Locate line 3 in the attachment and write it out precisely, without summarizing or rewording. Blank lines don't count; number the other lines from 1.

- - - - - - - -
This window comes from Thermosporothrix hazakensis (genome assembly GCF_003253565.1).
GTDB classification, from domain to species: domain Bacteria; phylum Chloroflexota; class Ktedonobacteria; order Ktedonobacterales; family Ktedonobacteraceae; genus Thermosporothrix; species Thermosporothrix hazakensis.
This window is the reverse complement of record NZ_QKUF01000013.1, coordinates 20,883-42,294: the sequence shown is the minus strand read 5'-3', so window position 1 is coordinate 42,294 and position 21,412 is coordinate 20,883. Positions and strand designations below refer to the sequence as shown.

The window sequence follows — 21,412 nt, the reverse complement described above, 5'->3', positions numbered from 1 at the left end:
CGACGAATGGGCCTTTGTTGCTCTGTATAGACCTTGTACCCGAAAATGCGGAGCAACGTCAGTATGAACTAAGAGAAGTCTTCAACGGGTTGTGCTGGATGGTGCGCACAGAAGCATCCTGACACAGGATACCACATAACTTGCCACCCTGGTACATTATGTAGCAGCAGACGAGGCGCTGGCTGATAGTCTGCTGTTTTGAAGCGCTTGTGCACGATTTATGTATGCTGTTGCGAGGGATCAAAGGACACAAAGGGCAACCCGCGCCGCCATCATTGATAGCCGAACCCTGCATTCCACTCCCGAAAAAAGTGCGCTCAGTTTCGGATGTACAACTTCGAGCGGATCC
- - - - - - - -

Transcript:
This window is the reverse complement of record NZ_QKUF01000013.1, coordinates 20,883-42,294: the sequence shown is the minus strand read 5'-3', so window position 1 is coordinate 42,294 and position 21,412 is coordinate 20,883. Positions and strand designations below refer to the sequence as shown.